This version of Goli, we gave the imagined situation that an MRT station (a subway, metro station, train station) was to be built at this particular venue we are situated at. Participants are all watching 11 “residents” of the area debate and discuss which landmark/space to evict such that the MRT can be built in its place. Amongst these locations were: The Marsh, Halfway House, Rental Flats, Flea Market, Wet Market, Cinema and Columbarium. These “residents” are actually participants (open to anyone via registration online) who attended briefings before the show by organizers such that they understand better what they wish to represent and fight for. Every night, different participants and representatives attend the forum. At the end of the night, a majority consensus must be achieved by the residents or the public to evict one location, if not the decision goes back to the government.

What caught my attention was that Dramabox served tea to everyone, participating or not, for free. This was in line with the Chinese mentality of inviting and welcoming guests to your house, which I thought set the cordial tone and was interesting. This tea was created especially for Goli events so you can’t purchase it elsewhere and prepackaged tea were given out to donors to thank them, making it a memorable experience.

Other than that of course, was the show itself. I do believe that this is amongst the few non-Government organized shows held in an open area where people can walk in on the spot if there is still seats and onlookers are free to come and observe. Everybody were entitled to their own opinions, make a statement by representing what they wanted to protect and discuss openly why another should be demolished. My observation is that in Singapore, a lot of times we end up having one sided conversations online being keyboard warriors, afraid of head on confrontations or perhaps being vulnerable. This space was given then, for all of us to come together and speak up for something we stand for and confront the other party if you have disagreements. In the end, all participants do take away the knowledge and understanding that we all do have some form of authority and voice. But when we as citizens of Singapore are unable to settle upon an opinion, the government will then have to step in and make decisions for us. This is what the generation before mine fears, and what my generation is used to (this is my observation from the two shows I attended).

This topic also reveals the notions of sentimentality, progress and sacrifice in Singapore. Being a small country with very little space, the government is constantly demolishing and rebuilding. The concern of what we can destroy or what we must keep will always be a pressing and real issue. All of us will agree that it does not fall upon one man to make the decision, and yet we can’t come to consensus as a large group either. How can we go about progressing as a nation, as community, a neighbourhood or being an active citizen? How far does conversations and discussions help if there are no solutions or clear agreements?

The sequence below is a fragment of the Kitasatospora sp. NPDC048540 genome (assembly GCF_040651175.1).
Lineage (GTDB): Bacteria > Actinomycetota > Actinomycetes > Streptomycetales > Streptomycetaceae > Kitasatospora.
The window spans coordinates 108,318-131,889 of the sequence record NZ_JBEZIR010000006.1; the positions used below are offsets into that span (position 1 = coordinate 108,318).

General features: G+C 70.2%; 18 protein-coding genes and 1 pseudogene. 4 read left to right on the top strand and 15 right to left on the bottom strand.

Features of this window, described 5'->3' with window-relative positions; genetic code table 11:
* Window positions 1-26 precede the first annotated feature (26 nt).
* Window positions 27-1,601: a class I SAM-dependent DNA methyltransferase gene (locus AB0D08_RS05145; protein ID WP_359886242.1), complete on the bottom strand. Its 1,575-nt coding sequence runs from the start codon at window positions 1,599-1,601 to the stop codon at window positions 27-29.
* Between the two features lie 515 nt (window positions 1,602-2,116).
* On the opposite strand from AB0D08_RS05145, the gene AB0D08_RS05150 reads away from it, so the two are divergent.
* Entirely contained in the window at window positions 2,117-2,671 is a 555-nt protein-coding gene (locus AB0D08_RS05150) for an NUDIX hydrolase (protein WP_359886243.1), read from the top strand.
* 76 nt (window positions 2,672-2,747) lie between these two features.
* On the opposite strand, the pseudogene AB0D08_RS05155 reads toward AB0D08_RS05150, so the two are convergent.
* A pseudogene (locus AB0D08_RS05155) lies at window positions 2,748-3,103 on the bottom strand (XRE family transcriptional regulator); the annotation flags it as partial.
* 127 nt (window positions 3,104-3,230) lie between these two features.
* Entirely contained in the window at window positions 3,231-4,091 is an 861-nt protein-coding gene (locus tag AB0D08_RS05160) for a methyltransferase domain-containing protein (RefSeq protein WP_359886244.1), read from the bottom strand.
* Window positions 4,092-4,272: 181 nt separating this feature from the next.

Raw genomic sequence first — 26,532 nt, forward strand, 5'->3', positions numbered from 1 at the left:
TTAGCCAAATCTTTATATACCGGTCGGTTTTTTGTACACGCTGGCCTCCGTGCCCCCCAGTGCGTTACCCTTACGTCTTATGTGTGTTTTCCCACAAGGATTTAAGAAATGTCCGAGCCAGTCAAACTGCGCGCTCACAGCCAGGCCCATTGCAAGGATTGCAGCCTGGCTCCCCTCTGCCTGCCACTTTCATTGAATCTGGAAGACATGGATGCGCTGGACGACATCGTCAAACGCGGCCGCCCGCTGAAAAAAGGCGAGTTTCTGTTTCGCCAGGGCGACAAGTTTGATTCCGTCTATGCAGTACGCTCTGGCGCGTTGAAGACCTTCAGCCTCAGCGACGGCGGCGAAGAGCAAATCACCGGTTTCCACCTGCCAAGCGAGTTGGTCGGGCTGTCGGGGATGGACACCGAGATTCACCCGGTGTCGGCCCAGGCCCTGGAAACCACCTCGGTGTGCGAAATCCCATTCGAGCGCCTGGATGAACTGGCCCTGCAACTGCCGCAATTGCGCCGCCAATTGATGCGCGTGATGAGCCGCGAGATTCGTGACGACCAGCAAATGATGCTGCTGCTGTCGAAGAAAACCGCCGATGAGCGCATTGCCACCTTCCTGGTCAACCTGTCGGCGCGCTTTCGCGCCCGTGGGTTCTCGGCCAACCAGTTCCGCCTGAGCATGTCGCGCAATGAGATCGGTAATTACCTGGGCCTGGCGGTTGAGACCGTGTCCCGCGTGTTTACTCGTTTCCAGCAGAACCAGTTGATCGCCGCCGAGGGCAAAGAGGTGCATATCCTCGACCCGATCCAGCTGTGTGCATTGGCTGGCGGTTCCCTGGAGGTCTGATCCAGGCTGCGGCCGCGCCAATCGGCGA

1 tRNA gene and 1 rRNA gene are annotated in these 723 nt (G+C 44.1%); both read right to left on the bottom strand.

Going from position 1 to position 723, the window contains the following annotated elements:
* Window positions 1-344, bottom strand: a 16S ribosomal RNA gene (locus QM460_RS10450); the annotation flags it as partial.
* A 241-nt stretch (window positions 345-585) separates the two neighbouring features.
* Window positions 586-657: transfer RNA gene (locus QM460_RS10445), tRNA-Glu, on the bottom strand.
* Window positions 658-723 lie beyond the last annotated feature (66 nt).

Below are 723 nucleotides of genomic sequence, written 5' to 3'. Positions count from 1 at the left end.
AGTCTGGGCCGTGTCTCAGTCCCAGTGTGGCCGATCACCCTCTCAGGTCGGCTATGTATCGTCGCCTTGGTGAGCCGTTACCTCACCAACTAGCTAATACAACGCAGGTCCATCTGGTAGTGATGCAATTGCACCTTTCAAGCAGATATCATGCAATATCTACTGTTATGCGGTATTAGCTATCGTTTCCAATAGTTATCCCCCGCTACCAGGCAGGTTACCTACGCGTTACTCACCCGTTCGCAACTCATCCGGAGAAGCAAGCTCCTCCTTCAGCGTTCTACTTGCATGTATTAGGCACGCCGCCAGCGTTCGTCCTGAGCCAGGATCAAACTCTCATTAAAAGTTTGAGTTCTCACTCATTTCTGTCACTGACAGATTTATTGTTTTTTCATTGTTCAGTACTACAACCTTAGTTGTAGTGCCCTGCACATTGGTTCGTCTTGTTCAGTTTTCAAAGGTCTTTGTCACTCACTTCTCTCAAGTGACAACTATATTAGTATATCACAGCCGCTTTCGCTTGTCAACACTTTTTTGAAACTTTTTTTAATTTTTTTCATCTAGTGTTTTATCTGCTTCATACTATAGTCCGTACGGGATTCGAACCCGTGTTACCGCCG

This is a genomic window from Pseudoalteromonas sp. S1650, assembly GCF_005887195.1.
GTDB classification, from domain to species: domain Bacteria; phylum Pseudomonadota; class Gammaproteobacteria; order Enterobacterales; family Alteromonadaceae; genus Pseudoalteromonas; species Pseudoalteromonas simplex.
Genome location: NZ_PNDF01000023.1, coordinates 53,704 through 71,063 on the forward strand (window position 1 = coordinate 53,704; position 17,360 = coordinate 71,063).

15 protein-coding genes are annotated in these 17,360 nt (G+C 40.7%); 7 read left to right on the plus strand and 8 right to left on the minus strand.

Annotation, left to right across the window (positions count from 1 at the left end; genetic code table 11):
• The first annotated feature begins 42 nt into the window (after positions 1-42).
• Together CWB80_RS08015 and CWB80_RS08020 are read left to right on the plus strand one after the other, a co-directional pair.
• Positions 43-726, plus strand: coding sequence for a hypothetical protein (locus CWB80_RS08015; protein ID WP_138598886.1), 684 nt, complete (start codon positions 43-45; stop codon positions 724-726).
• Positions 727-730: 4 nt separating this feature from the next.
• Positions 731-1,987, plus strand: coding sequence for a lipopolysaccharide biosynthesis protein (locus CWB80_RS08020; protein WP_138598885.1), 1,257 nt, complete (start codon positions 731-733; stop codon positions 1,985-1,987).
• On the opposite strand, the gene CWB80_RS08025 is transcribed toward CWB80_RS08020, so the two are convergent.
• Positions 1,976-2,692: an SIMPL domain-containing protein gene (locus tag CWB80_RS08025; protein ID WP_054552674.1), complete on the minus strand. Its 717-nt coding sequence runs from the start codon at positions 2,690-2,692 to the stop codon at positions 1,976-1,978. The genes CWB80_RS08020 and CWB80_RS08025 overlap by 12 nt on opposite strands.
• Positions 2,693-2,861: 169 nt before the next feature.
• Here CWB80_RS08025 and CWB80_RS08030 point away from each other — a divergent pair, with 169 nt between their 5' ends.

Goli is free for all to participate and there were shows in Chinese and English. I do believe that it is really an arts-for-all initiative that is friendly and thought provoking and recommend you guys to attend the next Goli if you are available!

Being Haresh Sharma |The Necessary Stage and Cake Theatrical Productions collaboration

It is the last day of July and so let’s celebrate with a post on a play I watched on 29 June! Haha I’m incredibly hopeless at this. (Correction, I am continuing this post on 2 August because I didn’t manage to finish the last time around.)

With that said, there isn’t much to remember about the play for me. This play is a series of short snippets from selected plays written by Haresh Sharma, within which, there was GodEatGod, Offcenter, Those Who Can’t Teach, Rosnah amongst others. I didn’t really find it memorable although my friends and other reviews did say they felt the show was good. 

For me, I just felt like it did what it set out to do – to celebrate the works of Haresh Sharma as well as the messages that it has covered and shared over the years. In a short period of 2hours, stories covered topics of mental disorders, social issues of religion and race, segregations of people within communities and also sexuality. There were a lot of things to think about for the most part and it does confirm how skilled and talented Sharma is in achieving such accomplishments. But I would say the way this was put together – the fragmentedness, the lightings, staging – doesn’t appeal to me very much. I could not really appreciate the artistic thought put into it. The acting by Siti Khalijah and  Ghafir Akbar was commendable though, Siti was very fluid in costume change and persona change; it was fun to watch. Ghafir was especially good in Offcenter.